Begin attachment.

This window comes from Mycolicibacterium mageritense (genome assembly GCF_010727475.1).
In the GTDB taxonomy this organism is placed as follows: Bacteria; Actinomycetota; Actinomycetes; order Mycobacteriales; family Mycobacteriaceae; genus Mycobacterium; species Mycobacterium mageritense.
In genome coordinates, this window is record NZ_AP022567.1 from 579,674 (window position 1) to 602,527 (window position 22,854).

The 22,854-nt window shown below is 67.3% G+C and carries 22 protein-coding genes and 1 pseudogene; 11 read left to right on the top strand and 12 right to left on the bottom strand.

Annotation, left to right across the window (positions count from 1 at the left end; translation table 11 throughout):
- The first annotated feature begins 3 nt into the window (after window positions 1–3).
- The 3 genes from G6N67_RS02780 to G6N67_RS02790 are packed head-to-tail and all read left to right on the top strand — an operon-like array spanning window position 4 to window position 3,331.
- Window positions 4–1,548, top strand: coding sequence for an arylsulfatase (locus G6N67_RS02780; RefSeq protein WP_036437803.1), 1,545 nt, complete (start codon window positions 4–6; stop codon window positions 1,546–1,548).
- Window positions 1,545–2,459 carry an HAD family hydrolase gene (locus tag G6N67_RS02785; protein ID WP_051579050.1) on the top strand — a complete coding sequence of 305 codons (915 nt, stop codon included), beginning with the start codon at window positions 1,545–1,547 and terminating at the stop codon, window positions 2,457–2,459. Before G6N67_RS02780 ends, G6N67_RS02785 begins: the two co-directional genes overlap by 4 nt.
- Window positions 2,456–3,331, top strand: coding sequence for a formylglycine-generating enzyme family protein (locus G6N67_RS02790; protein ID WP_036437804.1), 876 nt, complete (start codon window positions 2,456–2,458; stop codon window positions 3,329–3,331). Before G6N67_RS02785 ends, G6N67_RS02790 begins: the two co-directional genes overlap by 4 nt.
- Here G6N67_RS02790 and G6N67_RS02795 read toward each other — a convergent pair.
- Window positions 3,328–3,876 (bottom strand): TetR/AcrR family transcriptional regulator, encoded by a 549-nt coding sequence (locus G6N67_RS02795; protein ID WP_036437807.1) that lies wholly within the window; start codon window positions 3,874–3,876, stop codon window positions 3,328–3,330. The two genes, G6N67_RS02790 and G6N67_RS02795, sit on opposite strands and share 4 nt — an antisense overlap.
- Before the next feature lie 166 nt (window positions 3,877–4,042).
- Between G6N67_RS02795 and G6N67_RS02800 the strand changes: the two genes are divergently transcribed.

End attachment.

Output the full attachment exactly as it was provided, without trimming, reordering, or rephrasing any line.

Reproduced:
This window comes from Mycolicibacterium mageritense (genome assembly GCF_010727475.1).
In the GTDB taxonomy this organism is placed as follows: Bacteria; Actinomycetota; Actinomycetes; order Mycobacteriales; family Mycobacteriaceae; genus Mycobacterium; species Mycobacterium mageritense.
In genome coordinates, this window is record NZ_AP022567.1 from 579,674 (window position 1) to 602,527 (window position 22,854).

The 22,854-nt window shown below is 67.3% G+C and carries 22 protein-coding genes and 1 pseudogene; 11 read left to right on the top strand and 12 right to left on the bottom strand.

Annotation, left to right across the window (positions count from 1 at the left end; translation table 11 throughout):
- The first annotated feature begins 3 nt into the window (after window positions 1–3).
- The 3 genes from G6N67_RS02780 to G6N67_RS02790 are packed head-to-tail and all read left to right on the top strand — an operon-like array spanning window position 4 to window position 3,331.
- Window positions 4–1,548, top strand: coding sequence for an arylsulfatase (locus G6N67_RS02780; RefSeq protein WP_036437803.1), 1,545 nt, complete (start codon window positions 4–6; stop codon window positions 1,546–1,548).
- Window positions 1,545–2,459 carry an HAD family hydrolase gene (locus tag G6N67_RS02785; protein ID WP_051579050.1) on the top strand — a complete coding sequence of 305 codons (915 nt, stop codon included), beginning with the start codon at window positions 1,545–1,547 and terminating at the stop codon, window positions 2,457–2,459. Before G6N67_RS02780 ends, G6N67_RS02785 begins: the two co-directional genes overlap by 4 nt.
- Window positions 2,456–3,331, top strand: coding sequence for a formylglycine-generating enzyme family protein (locus G6N67_RS02790; protein ID WP_036437804.1), 876 nt, complete (start codon window positions 2,456–2,458; stop codon window positions 3,329–3,331). Before G6N67_RS02785 ends, G6N67_RS02790 begins: the two co-directional genes overlap by 4 nt.
- Here G6N67_RS02790 and G6N67_RS02795 read toward each other — a convergent pair.
- Window positions 3,328–3,876 (bottom strand): TetR/AcrR family transcriptional regulator, encoded by a 549-nt coding sequence (locus G6N67_RS02795; protein ID WP_036437807.1) that lies wholly within the window; start codon window positions 3,874–3,876, stop codon window positions 3,328–3,330. The two genes, G6N67_RS02790 and G6N67_RS02795, sit on opposite strands and share 4 nt — an antisense overlap.
- Before the next feature lie 166 nt (window positions 3,877–4,042).
- Between G6N67_RS02795 and G6N67_RS02800 the strand changes: the two genes are divergently transcribed.